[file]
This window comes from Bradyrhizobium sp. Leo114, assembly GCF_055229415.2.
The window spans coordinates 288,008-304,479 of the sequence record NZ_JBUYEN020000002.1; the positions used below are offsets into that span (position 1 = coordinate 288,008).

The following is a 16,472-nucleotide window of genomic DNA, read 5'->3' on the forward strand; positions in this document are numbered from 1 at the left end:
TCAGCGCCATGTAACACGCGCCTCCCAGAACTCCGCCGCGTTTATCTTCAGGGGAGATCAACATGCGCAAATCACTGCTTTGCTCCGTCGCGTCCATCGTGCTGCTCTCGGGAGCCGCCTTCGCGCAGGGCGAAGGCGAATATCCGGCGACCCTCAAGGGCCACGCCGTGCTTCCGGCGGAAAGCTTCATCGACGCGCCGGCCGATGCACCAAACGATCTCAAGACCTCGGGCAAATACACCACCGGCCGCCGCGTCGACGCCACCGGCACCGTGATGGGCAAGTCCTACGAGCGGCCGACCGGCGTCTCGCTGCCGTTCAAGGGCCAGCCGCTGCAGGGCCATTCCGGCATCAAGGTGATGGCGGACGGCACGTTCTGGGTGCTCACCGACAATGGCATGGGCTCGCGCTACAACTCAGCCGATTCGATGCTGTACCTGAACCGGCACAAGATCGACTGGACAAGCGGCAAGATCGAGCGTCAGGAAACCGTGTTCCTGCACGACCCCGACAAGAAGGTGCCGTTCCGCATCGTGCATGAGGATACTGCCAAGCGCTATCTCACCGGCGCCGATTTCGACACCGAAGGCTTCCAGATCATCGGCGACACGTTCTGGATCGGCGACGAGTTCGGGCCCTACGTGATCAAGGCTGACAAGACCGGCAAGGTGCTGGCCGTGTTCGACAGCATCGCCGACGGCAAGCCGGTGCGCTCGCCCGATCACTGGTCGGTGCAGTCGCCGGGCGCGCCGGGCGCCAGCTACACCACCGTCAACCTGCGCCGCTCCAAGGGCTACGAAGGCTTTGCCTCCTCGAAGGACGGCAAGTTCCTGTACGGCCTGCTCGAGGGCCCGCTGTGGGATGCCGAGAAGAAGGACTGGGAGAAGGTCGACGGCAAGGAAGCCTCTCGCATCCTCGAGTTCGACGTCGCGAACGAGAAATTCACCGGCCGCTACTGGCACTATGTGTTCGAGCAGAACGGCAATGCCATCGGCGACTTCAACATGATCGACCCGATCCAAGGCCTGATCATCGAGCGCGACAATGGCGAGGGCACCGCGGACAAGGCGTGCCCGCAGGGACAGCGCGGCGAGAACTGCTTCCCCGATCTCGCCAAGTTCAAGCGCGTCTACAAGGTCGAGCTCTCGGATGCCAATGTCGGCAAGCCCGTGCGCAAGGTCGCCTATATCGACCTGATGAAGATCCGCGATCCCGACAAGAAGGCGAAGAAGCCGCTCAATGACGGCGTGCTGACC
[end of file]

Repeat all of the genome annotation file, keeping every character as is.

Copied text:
This window comes from Bradyrhizobium sp. Leo114, assembly GCF_055229415.2.
The window spans coordinates 288,008-304,479 of the sequence record NZ_JBUYEN020000002.1; the positions used below are offsets into that span (position 1 = coordinate 288,008).

The following is a 16,472-nucleotide window of genomic DNA, read 5'->3' on the forward strand; positions in this document are numbered from 1 at the left end:
TCAGCGCCATGTAACACGCGCCTCCCAGAACTCCGCCGCGTTTATCTTCAGGGGAGATCAACATGCGCAAATCACTGCTTTGCTCCGTCGCGTCCATCGTGCTGCTCTCGGGAGCCGCCTTCGCGCAGGGCGAAGGCGAATATCCGGCGACCCTCAAGGGCCACGCCGTGCTTCCGGCGGAAAGCTTCATCGACGCGCCGGCCGATGCACCAAACGATCTCAAGACCTCGGGCAAATACACCACCGGCCGCCGCGTCGACGCCACCGGCACCGTGATGGGCAAGTCCTACGAGCGGCCGACCGGCGTCTCGCTGCCGTTCAAGGGCCAGCCGCTGCAGGGCCATTCCGGCATCAAGGTGATGGCGGACGGCACGTTCTGGGTGCTCACCGACAATGGCATGGGCTCGCGCTACAACTCAGCCGATTCGATGCTGTACCTGAACCGGCACAAGATCGACTGGACAAGCGGCAAGATCGAGCGTCAGGAAACCGTGTTCCTGCACGACCCCGACAAGAAGGTGCCGTTCCGCATCGTGCATGAGGATACTGCCAAGCGCTATCTCACCGGCGCCGATTTCGACACCGAAGGCTTCCAGATCATCGGCGACACGTTCTGGATCGGCGACGAGTTCGGGCCCTACGTGATCAAGGCTGACAAGACCGGCAAGGTGCTGGCCGTGTTCGACAGCATCGCCGACGGCAAGCCGGTGCGCTCGCCCGATCACTGGTCGGTGCAGTCGCCGGGCGCGCCGGGCGCCAGCTACACCACCGTCAACCTGCGCCGCTCCAAGGGCTACGAAGGCTTTGCCTCCTCGAAGGACGGCAAGTTCCTGTACGGCCTGCTCGAGGGCCCGCTGTGGGATGCCGAGAAGAAGGACTGGGAGAAGGTCGACGGCAAGGAAGCCTCTCGCATCCTCGAGTTCGACGTCGCGAACGAGAAATTCACCGGCCGCTACTGGCACTATGTGTTCGAGCAGAACGGCAATGCCATCGGCGACTTCAACATGATCGACCCGATCCAAGGCCTGATCATCGAGCGCGACAATGGCGAGGGCACCGCGGACAAGGCGTGCCCGCAGGGACAGCGCGGCGAGAACTGCTTCCCCGATCTCGCCAAGTTCAAGCGCGTCTACAAGGTCGAGCTCTCGGATGCCAATGTCGGCAAGCCCGTGCGCAAGGTCGCCTATATCGACCTGATGAAGATCCGCGATCCCGACAAGAAGGCGAAGAAGCCGCTCAATGACGGCGTGCTGACC